New Okanagan-developed wine app pairs wines with personal preferences

Founder Alyssa Farr’s goal is to support wine-growing regions across Canada

  • Jul. 26, 2019 7:00 a.m.

– Story by David Wylie Photography by Darren Hull

In the mood for a wine that pairs perfectly with a date night? How about a summer party? A bath? Networking event? Relaxing with your dog?

TasteAdvisor has a few suggestions just for you.

The wine app, which is set for release this summer, helps people discover new wines by making recommendations based on personal preferences. It suggests wines, wineries, tasting routes, events and relevant deals — all based on your taste.

It’s comparable to Spotify, a popular service that learns the kind of music people like and recommends songs that fit the mood.

“I’m glad I’ve had Spotify to help me find songs, but I needed something to help me find wine,” says the Alyssa Farr, who is the Okanagan-based founder of the app.

The app takes into account price-point, style, flavour, and sweetness levels, among other factors. A diverse set of characteristics define the wines that individuals like. Alyssa says she and her team have been working for over a year to find out what makes people decide what they look for in a wine.

“We learn as you go along about what you start to like,” says Alyssa. “You’ll be able to search through the database and look for genres and categories — like best for a wedding, best for a date night, best organic, for my dog and me — so you can try wines that really suit your profile.”

Those who adopt the app are referred to as “tasters” rather than “users.” There’s a “recommended for you” section, with wines that meet each taster’s unique criteria, and tasters can rate wines, take notes, make curated lists (like “Best Reds of the Okanagan”) and then share their lists with friends.

TasteAdvisor will have info on wine prices and availability, like whether a bottle is sold only at the winery, if it’s for wine club members only, or if the item is a quick seller.

“Those are pretty important if you are a lover of local wines,” says Alyssa.

The app helps eliminate the 50/50 chance people take when they pick up a bottle, especially when there are no tasting notes on the label. It also taps into the feedback of its tasters. Alyssa, who herself prefers full-bodied wines, says the team is working on a system to weigh wine ratings more heavily for people who prefer the style of wine they are reviewing.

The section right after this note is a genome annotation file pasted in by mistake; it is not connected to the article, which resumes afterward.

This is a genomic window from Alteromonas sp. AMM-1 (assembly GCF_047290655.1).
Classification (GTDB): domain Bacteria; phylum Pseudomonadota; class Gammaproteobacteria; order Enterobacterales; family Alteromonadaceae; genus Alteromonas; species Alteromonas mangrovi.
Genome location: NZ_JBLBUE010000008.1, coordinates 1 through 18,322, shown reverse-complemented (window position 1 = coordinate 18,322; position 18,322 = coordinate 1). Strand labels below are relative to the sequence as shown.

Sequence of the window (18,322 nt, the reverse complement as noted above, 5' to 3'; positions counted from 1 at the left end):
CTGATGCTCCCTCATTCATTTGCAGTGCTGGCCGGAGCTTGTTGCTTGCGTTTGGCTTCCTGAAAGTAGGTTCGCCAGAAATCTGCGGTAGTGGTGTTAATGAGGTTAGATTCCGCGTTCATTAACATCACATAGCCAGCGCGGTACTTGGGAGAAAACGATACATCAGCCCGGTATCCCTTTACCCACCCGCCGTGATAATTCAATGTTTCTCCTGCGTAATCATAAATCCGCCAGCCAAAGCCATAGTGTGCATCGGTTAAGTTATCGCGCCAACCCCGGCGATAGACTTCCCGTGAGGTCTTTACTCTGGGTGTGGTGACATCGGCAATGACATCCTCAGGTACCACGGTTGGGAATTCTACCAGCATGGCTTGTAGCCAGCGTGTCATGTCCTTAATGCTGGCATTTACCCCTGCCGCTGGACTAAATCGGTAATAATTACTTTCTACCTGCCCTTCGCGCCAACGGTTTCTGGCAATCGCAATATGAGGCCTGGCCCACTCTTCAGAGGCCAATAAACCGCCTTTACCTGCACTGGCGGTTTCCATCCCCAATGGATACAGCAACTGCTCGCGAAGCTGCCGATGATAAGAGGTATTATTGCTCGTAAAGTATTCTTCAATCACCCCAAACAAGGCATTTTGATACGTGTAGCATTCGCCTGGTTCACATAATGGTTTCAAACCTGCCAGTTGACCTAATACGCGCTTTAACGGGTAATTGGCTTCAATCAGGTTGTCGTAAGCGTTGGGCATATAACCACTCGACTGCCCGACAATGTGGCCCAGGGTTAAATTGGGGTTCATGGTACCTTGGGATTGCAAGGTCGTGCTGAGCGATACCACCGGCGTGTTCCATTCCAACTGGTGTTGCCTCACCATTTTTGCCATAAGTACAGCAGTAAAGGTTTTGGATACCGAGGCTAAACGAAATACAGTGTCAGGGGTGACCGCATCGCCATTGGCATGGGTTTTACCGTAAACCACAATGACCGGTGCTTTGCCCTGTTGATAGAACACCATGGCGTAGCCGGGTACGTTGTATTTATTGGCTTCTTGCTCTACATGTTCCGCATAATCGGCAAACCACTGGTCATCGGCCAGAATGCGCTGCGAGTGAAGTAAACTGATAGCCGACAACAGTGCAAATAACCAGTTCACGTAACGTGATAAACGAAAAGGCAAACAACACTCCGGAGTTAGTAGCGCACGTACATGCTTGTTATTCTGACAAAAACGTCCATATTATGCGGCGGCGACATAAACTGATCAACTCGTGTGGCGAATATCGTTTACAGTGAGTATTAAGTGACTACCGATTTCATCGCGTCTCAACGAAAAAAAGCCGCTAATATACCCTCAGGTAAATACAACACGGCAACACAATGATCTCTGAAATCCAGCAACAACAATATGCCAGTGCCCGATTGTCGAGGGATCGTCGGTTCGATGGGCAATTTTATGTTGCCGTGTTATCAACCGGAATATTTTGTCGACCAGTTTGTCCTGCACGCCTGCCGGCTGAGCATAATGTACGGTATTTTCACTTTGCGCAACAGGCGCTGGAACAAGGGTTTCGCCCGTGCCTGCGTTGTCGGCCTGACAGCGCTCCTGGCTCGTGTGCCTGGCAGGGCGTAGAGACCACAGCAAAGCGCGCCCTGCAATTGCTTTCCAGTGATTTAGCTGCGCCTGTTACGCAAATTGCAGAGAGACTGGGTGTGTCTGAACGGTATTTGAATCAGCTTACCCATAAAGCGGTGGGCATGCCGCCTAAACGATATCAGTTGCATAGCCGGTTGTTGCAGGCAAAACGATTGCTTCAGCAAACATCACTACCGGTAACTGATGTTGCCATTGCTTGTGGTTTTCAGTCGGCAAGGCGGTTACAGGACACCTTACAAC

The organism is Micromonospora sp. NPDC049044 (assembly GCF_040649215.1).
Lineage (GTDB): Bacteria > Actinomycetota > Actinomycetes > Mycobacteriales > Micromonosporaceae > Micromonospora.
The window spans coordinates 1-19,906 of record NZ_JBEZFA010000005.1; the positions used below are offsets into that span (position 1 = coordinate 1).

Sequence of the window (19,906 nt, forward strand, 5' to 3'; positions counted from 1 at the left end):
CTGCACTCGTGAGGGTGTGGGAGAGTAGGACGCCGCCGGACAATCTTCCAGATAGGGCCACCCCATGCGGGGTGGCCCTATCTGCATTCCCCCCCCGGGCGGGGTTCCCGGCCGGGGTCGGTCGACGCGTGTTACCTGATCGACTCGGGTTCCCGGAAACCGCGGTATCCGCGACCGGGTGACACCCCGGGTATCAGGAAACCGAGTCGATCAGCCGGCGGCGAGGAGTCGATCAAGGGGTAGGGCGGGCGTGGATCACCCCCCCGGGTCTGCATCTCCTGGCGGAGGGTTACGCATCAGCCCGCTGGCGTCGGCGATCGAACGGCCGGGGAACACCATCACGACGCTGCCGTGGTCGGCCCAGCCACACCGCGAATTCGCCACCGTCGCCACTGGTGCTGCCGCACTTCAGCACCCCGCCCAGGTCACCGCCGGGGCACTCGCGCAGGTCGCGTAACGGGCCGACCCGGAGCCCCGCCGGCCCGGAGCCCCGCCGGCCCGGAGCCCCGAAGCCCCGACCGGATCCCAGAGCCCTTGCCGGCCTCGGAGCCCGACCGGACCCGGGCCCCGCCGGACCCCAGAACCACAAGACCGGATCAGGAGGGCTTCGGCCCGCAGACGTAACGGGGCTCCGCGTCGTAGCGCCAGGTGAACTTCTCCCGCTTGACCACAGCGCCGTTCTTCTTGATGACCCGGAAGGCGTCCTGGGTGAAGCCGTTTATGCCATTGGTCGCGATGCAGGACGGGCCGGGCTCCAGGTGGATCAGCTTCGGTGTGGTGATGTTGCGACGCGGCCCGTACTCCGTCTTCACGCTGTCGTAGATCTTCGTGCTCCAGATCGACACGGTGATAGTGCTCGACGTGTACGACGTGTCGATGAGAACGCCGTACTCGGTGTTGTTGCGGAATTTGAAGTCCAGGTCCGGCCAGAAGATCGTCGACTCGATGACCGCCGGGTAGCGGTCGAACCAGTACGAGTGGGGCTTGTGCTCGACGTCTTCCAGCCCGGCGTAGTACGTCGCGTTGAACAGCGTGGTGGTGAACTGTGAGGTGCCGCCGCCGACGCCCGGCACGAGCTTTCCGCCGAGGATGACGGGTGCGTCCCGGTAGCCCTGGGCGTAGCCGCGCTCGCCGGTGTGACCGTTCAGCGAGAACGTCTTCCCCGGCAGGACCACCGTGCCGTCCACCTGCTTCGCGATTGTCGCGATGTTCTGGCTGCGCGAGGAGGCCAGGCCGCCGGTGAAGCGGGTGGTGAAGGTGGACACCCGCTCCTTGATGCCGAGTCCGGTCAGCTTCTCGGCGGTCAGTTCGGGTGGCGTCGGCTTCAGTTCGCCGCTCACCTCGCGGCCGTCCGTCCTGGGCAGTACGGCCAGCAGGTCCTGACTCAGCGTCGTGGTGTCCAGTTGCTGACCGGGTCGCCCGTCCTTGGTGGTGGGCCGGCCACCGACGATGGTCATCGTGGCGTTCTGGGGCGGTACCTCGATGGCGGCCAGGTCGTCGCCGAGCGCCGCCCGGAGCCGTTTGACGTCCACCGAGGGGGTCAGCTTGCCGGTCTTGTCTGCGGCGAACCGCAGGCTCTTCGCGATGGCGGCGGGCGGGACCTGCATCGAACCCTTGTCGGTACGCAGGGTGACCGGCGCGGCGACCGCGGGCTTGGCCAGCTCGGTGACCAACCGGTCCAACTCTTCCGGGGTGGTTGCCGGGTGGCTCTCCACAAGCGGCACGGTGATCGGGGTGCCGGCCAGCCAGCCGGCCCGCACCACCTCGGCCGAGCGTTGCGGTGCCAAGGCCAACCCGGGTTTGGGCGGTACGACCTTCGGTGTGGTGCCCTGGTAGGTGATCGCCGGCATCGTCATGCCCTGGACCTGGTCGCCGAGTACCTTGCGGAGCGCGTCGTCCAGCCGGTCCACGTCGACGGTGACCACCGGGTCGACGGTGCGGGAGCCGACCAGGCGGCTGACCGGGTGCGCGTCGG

TasteAdvisor has been in development for three years. During the first half of the process, Alyssa undertook exploration and research to make something that solved industry pain points while simultaneously being fun for its tasters. The second half was spent building the team, setting up the infrastructure and making countless revisions.

There’s a core Okanagan-based team of four behind the app, including Alyssa, whose prior ventures include a construction company and a manufacturing business. The team also includes wine researcher Darcen Esau, branding and marketing expert Linsey Reimer, and marketing, culture and events pro Cheryl Molenaar. The app development team is based in Ontario.

“I’ve never done something like this,” says Alyssa. “My construction background really was helpful because I’m working with the digital builders of this world instead of the physical builders. It’s the same thing, in that you really need to know what your designs are, have a good drawing and make sure you communicate — or you might not end up with the house you wanted.”

Originally from Belleville, Ontario, Alyssa moved to the Okanagan 13 years ago. She initially wanted to be a teacher, but decided instead to learn the skills that would allow her to build businesses.